Social media, Shakespeare and the Bear Pit

I really think that all through history most of the bad stuff quietly eliminates itself in its particular form from generation to generation. It may be replaced by other bad stuff, but the fashion disappears. Whereas the good stuff renews itself. Anything that was good in the writing of Sophocles some good director will discover again and reproduce. But the bad stuff – when it’s forgotten, it’s gone for ever. I can’t remember all that about Shakespeare and the Bear Pit but I think that at the time people were saying: ‘Isn’t it terrible, Mr Shakespeare is writing all these classics and people are rushing to the Bear Pit’.
There will probably never be a final word in the debate about classical music's use of Twitter. But if there is, let it be those wise words from the poet Robert Lax, who is seen above. Social media and Robert Lax are an unlikely pairing, but worthwhile side turnings have emerged on this much overgrown path. The team with guest Drew McManus debated my social media post (start at 56.00") and decided that I “was almost right about Twitter”; which, I guess, is better than being almost wrong. My musings somehow inspired Drew to proposes a concert event Twitter client. But he seems to be behind the curve on that one - last year's BBC Proms website made a big deal of audience tweets, but this year tweets are nowhere to be seen. As Robert Lax said, the fashion disappears.

Recent encounters with Robert Lax left me wanting to find out more about him as savant rather than poet. That need was serendipitously met by an email from
Canadian editor Kevin Burns who pointed me in the direction of three books by Steve Georgiou. The first of these, The Way of the Dreamcatcher: Spirit Lesson with Robert Lax has been ordered from Robert Lax was a great jazz fan, as was his close friend Thomas Merton. Jazz has been rather neglected here recently, so my Shakespeare meets classical soundtrack is provided by pianist Lynne Arriale and her trio with their jazz take on Touch her sweet lips and part from the score William Walton wrote for Henry V, a track from Arriale's Melody album seen below. More quoting Shakespeare here.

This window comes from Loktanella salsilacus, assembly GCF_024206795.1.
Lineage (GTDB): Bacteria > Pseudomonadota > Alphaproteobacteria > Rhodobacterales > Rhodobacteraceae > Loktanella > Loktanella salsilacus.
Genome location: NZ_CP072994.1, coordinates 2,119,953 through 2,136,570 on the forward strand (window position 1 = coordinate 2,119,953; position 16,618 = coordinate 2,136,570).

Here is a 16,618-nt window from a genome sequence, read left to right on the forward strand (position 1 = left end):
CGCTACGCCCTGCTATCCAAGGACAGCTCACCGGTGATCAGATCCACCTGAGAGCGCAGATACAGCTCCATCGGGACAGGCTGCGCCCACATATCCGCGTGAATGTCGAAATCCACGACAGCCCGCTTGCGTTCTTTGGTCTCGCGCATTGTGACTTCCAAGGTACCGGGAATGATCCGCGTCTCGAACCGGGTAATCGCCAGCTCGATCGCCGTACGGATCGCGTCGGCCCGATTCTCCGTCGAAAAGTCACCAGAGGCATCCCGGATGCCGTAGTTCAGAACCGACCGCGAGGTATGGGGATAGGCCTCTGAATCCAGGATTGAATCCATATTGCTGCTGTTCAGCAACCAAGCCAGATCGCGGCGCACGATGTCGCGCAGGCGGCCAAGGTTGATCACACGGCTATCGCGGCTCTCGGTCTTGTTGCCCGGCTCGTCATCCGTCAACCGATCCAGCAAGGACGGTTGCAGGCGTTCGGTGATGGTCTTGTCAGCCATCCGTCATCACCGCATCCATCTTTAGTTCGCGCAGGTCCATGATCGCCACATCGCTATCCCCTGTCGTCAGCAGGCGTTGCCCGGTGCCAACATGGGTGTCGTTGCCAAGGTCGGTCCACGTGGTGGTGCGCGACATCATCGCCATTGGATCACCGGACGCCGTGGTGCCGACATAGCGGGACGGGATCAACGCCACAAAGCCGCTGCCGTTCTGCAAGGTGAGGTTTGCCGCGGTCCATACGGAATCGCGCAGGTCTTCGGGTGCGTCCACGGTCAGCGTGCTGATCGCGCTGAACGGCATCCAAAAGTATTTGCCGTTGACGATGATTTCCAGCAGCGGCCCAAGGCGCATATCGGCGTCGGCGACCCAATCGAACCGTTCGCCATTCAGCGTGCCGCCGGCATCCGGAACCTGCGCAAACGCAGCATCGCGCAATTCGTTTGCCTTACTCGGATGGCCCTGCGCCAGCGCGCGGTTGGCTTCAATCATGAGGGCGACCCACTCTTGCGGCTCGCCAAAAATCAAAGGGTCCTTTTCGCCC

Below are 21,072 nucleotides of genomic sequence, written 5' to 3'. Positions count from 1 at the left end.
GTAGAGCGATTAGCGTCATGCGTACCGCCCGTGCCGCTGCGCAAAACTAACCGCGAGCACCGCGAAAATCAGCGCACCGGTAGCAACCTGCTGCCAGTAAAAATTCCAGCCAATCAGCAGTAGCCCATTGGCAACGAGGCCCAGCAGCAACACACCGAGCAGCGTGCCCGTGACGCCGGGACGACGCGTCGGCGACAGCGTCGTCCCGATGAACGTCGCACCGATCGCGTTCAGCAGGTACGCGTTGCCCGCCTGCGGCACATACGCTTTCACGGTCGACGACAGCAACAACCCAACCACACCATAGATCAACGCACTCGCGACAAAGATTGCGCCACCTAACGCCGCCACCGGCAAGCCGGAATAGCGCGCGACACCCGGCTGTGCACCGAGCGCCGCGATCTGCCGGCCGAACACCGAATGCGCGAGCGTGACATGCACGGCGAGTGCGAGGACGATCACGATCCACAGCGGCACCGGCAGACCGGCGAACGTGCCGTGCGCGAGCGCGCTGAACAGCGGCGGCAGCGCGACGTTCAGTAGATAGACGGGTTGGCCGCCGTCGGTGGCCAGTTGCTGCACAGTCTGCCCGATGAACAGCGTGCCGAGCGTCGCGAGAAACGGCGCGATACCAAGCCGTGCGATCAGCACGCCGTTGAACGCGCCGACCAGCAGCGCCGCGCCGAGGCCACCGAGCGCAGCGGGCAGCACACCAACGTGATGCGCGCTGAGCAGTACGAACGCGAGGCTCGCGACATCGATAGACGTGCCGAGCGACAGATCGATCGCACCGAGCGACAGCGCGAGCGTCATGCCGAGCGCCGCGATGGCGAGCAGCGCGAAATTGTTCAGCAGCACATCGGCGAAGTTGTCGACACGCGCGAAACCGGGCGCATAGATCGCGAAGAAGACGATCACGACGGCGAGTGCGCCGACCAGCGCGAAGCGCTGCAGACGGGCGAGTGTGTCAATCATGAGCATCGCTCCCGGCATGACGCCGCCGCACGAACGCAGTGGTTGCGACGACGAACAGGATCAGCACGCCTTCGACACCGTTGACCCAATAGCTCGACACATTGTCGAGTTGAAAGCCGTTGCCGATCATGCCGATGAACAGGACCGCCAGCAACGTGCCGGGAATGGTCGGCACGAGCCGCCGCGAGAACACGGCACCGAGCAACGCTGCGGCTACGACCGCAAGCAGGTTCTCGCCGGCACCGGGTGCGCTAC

Also on Facebook and Twitter. Robert Lax quote is from Hermits by Peter France. Any copyrighted material on these pages is included as "fair use", for the purpose of study, review or critical analysis only, and will be removed at the request of copyright owner(s). Report broken links, missing images and errors to - overgrownpath at hotmail dot co dot uk


Mike said…
The Arriale take on "Touch her sweet lips and part" sounds a lot like Mike Nock's solo piano version from his 1994 album Touch.
The Lax book is pretty much a fluff piece.I wanted it to be good.It was breathlessly written.The Letters of Merton and Lax ,on the other hand, are wonderful,playful,witty,some written as"anti-letters" in a kind of cryptic code.There is another book on Bob Lax,Thomas Merton and Edward Rice called Merton and friends which is quite good.Columbia university's alumni website had a long piece on Lax right before he passed, which is on the web.{i have trod this path}
For those of your readers interested in a deeper understanding of Lax and how jazz influenced his life, Fordham University Press has just published my full biography of him: Pure Act: The Uncommon Life of Robert Lax. The title comes from an approach to living Lax developed from his college days with Thomas Merton watching jazz musicians jam. Lax was an amazing poet and inspirational man, and he lived a fascinating life. Michael N. McGregor
Pliable said…
Michael thanks for that. Although Steve Georgiou's books are valuable a comprehensive biography of Robert Lax is long overdue. I look forward to reading it.

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